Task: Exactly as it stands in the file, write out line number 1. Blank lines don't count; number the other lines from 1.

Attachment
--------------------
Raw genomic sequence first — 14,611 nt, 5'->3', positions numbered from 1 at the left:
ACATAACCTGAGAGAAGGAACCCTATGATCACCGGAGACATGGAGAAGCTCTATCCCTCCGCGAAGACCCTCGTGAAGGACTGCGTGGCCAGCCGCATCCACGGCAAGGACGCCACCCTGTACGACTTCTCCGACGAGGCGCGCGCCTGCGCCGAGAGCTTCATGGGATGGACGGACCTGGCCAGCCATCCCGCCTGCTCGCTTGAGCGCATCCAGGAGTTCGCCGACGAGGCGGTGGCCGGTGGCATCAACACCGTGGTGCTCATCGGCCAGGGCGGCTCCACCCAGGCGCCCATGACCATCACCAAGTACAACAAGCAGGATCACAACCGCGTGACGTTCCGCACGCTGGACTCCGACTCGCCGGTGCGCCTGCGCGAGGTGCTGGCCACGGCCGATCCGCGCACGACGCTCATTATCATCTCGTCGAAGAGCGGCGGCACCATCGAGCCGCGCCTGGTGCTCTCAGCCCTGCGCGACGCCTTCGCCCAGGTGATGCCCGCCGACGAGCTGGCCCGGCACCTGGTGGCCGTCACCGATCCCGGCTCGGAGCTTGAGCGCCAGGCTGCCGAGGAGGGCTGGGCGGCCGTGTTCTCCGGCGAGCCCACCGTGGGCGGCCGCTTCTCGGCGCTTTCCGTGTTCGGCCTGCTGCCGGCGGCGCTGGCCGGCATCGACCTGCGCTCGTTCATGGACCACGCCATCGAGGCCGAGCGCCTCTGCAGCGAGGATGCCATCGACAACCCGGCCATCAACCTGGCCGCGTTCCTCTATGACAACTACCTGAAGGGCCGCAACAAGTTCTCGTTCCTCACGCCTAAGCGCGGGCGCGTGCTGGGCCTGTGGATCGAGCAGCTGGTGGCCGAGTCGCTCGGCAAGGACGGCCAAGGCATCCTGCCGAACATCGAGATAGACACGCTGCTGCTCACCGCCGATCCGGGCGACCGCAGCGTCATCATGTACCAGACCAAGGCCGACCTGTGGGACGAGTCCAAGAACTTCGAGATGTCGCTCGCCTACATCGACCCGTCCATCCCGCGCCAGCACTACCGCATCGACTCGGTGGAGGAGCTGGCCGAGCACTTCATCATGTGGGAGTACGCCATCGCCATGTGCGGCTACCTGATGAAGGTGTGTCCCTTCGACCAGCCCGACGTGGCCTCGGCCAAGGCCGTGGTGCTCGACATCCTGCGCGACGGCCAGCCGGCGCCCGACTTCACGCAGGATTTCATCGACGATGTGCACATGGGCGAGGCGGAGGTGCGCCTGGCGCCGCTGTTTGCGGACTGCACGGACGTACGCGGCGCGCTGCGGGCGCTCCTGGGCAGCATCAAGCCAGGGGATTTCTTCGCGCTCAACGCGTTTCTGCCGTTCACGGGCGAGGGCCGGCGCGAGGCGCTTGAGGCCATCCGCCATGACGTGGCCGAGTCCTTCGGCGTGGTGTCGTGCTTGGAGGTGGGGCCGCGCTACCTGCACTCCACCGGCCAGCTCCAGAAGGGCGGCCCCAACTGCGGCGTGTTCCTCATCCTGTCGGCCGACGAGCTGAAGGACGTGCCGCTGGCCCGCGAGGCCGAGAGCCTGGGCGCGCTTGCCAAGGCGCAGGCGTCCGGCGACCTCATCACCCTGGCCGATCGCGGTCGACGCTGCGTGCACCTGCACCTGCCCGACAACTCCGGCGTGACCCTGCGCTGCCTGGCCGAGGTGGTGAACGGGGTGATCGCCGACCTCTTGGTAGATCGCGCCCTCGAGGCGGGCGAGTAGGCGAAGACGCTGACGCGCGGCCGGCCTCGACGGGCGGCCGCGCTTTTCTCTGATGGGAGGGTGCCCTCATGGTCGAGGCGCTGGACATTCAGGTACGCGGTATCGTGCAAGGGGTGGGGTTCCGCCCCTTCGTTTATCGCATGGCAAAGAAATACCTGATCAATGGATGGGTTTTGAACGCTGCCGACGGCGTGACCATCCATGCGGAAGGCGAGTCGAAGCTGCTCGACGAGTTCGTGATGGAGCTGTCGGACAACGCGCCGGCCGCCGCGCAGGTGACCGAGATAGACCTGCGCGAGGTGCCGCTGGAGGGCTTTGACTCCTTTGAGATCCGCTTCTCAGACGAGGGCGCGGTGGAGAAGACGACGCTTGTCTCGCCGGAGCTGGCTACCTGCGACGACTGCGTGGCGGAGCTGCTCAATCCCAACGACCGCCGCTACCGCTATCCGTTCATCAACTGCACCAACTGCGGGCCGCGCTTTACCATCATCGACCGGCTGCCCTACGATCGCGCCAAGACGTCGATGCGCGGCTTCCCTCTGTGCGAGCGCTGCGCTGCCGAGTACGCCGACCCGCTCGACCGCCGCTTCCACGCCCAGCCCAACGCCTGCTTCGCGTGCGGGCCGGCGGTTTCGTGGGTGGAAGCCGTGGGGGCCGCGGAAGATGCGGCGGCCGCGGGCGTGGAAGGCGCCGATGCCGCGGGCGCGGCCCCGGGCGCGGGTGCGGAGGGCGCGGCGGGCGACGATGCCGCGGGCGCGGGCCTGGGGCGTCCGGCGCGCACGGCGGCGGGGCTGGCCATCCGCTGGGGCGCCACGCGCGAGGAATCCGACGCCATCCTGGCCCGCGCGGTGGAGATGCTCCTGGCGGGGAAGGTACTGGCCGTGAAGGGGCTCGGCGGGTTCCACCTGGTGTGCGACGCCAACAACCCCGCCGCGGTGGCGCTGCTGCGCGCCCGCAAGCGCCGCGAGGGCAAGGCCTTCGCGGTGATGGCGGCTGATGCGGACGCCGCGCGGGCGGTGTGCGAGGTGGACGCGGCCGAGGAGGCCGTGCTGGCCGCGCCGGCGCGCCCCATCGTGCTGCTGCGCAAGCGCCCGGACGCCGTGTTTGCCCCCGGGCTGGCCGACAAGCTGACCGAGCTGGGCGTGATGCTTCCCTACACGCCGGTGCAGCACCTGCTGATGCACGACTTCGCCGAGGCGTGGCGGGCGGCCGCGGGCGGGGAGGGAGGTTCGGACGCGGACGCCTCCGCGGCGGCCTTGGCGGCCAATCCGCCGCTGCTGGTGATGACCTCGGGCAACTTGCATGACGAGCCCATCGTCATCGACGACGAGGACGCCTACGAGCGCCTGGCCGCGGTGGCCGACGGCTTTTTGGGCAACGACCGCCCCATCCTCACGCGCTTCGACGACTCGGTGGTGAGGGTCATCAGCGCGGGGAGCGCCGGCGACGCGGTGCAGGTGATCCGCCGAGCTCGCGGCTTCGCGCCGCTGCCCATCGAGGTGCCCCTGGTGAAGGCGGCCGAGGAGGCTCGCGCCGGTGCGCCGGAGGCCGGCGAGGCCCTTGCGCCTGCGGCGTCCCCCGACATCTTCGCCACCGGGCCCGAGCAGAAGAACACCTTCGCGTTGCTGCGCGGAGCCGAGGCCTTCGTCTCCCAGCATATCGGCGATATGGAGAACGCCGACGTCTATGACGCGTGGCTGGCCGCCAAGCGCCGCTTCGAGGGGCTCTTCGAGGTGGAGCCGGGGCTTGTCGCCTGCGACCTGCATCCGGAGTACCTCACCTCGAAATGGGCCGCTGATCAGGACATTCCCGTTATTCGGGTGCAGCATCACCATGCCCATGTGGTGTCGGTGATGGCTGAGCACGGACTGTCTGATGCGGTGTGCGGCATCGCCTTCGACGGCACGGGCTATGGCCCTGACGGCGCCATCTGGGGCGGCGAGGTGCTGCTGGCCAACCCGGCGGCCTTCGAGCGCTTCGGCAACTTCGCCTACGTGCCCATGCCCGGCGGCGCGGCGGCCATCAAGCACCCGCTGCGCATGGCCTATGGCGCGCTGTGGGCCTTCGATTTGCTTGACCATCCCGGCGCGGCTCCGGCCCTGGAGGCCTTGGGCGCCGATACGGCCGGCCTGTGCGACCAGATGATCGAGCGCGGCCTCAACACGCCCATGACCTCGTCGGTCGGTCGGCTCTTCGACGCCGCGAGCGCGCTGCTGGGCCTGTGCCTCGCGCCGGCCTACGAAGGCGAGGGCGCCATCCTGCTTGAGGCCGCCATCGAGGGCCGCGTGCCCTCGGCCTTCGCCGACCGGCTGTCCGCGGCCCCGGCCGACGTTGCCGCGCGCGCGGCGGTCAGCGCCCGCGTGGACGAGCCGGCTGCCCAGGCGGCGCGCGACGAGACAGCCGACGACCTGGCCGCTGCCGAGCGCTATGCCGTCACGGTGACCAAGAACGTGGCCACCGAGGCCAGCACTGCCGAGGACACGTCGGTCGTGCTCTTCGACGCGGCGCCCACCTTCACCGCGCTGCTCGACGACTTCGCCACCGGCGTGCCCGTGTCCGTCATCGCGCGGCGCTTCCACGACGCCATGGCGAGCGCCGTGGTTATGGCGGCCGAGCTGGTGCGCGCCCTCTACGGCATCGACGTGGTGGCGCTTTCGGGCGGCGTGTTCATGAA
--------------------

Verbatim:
Raw genomic sequence first — 14,611 nt, 5'->3', positions numbered from 1 at the left: